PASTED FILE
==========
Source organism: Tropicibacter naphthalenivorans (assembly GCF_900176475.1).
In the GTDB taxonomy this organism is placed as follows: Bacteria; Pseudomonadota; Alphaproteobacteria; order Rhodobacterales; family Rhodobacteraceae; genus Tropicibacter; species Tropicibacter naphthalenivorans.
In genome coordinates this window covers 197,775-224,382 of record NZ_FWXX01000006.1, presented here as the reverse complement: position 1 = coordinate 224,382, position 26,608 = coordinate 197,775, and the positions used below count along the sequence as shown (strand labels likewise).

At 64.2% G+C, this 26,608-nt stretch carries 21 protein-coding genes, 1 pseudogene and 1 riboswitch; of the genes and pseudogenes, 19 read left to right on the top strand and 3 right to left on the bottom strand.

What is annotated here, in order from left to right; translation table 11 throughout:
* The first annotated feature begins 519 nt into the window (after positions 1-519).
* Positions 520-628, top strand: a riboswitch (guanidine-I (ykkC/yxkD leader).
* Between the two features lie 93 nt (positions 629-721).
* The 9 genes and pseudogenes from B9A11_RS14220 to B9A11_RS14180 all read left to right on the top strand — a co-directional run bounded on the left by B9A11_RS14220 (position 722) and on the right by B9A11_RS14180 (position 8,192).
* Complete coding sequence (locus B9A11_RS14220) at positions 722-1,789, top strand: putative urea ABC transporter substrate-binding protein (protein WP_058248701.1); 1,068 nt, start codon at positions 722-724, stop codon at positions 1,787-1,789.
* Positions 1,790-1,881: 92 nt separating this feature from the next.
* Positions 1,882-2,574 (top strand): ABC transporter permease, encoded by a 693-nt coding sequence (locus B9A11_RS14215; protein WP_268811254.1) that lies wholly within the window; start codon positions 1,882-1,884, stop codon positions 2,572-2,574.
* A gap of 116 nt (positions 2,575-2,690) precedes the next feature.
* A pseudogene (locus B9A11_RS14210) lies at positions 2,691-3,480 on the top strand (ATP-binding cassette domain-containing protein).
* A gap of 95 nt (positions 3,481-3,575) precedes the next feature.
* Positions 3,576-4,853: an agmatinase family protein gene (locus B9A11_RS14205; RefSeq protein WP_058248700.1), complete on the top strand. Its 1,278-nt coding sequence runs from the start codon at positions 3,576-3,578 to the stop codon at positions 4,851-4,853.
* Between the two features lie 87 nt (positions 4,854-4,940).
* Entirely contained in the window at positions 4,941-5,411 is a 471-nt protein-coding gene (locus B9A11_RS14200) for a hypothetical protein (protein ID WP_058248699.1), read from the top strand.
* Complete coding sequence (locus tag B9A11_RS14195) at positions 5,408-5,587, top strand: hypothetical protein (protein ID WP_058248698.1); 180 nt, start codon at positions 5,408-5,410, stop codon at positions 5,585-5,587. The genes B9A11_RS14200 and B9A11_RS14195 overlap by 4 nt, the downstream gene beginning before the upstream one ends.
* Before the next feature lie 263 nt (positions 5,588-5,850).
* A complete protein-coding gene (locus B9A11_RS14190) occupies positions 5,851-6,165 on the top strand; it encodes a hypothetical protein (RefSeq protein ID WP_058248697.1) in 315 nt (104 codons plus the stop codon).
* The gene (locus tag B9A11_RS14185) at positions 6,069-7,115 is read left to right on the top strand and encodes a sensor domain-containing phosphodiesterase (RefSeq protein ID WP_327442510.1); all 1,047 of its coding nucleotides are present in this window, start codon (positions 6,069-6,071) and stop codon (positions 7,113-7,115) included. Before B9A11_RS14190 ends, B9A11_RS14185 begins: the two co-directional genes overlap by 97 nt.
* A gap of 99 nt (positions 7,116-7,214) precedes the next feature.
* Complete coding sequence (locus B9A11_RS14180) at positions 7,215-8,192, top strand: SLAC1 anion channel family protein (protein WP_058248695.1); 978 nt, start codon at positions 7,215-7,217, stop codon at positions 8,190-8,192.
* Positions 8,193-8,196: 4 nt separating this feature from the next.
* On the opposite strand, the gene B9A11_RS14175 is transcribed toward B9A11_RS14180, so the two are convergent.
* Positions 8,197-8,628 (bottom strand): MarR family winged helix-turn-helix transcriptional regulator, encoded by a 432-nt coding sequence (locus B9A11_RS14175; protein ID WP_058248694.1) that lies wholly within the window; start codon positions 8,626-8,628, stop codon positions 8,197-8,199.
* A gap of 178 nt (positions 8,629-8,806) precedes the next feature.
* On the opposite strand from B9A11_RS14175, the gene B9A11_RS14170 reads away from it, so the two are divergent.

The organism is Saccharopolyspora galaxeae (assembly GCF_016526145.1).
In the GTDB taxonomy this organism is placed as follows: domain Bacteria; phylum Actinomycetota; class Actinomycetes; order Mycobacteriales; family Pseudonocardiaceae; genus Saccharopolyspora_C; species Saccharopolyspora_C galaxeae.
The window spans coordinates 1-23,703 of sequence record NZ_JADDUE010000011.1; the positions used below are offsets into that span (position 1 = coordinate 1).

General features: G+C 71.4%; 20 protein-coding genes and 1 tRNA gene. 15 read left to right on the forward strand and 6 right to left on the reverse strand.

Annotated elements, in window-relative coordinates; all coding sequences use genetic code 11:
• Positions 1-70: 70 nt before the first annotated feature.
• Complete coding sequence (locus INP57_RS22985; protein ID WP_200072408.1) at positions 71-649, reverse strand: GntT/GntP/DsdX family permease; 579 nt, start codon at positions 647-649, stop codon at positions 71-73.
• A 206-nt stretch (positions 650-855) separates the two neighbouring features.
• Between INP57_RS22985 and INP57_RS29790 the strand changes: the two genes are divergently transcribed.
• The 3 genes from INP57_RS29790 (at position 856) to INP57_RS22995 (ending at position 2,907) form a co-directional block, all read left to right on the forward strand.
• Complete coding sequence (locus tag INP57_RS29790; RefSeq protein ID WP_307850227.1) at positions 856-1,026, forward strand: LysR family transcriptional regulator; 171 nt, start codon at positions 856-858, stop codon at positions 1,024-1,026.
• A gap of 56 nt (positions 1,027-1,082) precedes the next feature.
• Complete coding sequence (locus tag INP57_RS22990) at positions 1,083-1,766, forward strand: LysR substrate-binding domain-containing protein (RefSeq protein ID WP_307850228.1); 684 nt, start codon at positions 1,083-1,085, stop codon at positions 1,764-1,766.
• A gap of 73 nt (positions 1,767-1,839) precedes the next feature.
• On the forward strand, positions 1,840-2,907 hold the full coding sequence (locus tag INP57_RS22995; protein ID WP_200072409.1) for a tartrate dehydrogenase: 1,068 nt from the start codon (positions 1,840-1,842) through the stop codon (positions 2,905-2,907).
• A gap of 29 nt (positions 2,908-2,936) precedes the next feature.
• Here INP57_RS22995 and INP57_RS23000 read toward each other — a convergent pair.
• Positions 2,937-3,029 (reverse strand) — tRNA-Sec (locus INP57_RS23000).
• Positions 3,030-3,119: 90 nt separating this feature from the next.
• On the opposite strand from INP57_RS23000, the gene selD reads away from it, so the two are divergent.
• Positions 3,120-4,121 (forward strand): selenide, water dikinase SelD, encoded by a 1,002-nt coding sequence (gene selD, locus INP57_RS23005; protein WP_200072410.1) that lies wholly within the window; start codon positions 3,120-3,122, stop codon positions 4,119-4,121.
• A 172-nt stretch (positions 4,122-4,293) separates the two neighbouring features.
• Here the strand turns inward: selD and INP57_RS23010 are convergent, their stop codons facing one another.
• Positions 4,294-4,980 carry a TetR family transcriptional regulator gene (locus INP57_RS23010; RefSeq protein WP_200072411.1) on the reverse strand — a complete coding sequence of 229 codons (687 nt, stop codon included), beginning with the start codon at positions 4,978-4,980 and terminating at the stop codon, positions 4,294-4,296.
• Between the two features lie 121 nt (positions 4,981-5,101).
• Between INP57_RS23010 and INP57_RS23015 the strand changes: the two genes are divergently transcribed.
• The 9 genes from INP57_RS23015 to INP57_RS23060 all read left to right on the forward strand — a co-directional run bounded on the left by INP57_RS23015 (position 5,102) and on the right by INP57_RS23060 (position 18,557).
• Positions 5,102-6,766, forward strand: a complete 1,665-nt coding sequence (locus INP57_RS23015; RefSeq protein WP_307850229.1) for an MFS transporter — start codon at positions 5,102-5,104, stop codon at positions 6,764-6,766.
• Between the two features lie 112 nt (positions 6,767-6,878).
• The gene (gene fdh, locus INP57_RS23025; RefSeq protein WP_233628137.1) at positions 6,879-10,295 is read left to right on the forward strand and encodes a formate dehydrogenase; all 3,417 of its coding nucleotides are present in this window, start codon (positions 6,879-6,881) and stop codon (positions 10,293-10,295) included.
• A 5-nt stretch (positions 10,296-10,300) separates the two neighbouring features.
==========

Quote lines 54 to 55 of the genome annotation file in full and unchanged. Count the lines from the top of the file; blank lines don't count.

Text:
• Between the two features lie 121 nt (positions 4,981-5,101).
• Between INP57_RS23010 and INP57_RS23015 the strand changes: the two genes are divergently transcribed.